Heading into this year’s Daytona 500, many thought “the big one” was inevitable. When a last lap crash during Saturday’s Nationwide Series race hurled debris from Kyle Larson’s wrecked car into the stands, injuring numerous spectators, many saw it as a potential foreshadowing of events for Sunday’s main event.
After all, the 2013 Daytona 500 would be the first time that the Generation 6 race cars were run for 500 miles, and earlier testing had proven the cars to be more challenging in traffic than the identically-shaped Generation 5 “Car of Tomorrow.”
Adding to the uncertainty was Danica Patrick, in her first full season of Sprint Cup competition, starting from pole position and surrounded by drivers with significantly more experience (and, some would argue, significantly more to prove). Could Danica avoid trouble as the veterans around her diced for position?
The answer, ultimately, was yes. Sure, Sunday’s race did deliver a few crashes, including an early-race entanglement that took out potential favorite Kevin Harvick (who’d won the Sprint Unlimited race and the first Budweiser Duel race) and perennial-Daytona-bridesmaid Tony Stewart, but (thankfully) the big one never came.
Pole winner Danica Patrick silenced critics by running near the front of the pack throughout the day, but it was five-time NASCAR Sprint Cup champ Jimmie Johnson that proved unstoppable in his second Daytona 500 win.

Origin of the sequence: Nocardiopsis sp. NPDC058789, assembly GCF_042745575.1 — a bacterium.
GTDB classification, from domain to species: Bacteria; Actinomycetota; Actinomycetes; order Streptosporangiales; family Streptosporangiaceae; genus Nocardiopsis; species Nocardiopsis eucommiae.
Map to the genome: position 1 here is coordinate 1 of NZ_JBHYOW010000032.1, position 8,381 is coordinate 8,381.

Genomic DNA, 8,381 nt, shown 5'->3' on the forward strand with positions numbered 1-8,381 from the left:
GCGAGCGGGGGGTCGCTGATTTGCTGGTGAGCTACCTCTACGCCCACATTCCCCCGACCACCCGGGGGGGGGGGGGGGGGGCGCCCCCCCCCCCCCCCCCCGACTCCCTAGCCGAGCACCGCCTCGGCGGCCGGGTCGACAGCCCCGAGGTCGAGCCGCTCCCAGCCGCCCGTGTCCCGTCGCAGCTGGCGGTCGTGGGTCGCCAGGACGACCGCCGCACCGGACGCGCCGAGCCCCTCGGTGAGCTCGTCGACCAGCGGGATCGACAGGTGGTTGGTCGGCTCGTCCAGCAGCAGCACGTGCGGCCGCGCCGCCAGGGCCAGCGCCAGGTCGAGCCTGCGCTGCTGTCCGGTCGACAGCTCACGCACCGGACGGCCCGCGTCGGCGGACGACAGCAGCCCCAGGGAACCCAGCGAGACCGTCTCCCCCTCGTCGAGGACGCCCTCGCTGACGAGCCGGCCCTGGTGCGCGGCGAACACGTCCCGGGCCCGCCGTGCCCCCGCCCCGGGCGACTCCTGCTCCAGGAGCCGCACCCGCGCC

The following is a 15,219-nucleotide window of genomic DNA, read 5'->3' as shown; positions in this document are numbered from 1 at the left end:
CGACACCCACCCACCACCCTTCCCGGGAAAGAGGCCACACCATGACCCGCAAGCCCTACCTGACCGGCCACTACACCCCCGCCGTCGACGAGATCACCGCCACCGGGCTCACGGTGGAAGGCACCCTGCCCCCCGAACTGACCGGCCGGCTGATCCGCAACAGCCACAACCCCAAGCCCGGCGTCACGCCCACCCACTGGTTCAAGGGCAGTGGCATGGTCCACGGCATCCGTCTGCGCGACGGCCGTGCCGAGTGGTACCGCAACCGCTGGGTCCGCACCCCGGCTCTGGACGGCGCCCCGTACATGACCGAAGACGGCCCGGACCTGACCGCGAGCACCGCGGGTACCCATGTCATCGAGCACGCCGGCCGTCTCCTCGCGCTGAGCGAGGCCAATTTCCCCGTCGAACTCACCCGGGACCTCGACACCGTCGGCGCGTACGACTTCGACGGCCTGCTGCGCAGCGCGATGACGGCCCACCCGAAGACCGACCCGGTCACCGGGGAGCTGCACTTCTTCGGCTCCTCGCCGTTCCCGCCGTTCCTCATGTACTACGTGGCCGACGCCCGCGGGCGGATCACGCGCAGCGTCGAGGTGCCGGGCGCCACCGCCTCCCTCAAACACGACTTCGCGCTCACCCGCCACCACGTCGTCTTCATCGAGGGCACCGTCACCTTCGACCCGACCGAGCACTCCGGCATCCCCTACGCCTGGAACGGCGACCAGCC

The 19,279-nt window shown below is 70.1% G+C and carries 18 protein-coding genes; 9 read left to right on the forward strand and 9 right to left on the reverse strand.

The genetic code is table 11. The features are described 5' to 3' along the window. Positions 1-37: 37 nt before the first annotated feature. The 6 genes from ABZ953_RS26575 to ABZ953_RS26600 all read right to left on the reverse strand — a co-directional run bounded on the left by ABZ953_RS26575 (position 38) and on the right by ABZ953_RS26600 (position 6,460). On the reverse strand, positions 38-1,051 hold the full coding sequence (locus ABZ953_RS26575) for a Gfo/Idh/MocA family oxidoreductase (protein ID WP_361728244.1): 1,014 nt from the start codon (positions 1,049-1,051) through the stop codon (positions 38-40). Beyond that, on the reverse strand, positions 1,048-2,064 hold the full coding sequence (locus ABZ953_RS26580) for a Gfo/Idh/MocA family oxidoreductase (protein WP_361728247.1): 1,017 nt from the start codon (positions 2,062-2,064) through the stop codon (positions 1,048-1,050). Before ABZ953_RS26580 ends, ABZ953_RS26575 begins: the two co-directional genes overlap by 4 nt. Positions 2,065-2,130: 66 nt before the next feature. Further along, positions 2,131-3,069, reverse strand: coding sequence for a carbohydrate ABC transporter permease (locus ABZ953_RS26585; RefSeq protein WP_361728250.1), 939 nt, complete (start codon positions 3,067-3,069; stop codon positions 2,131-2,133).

Thanks to a push from Denny Hamlin, Johnson took the lead for the last time with ten laps to go. Dale Earnhardt, Jr. rallied in the closing laps to challenge Johnson, and current series champ Brad Keselowski looked fast in the end, too.
A last-lap crash collected a few mid-pack drivers, but when the checkered flag waved it was Jimmie Johnson across the line first, followed by Dale Earnhardt, Jr. and Mark Martin. Patrick, who’d run as high as third towards the end of the race, ultimately finished in eighth position.
With one race in the books, the top five drivers in points are Jimmie Johnson (47), Dale Earnhardt, Jr. (42), Mark Martin (41), Brad Keselowski (41) and Ryan Newman (40).
Next weekend the Sprint Cup series heads to the one-mile tri-oval in Phoenix, Arizona, for the Subway Fresh Fit 500. Look for Joe Gibbs Racing to work on solving reliability issues with its engines, while all Sprint Cup drivers work on finding a way to pass in the Generation 6 cars.
This article originally appeared at Motor Authority.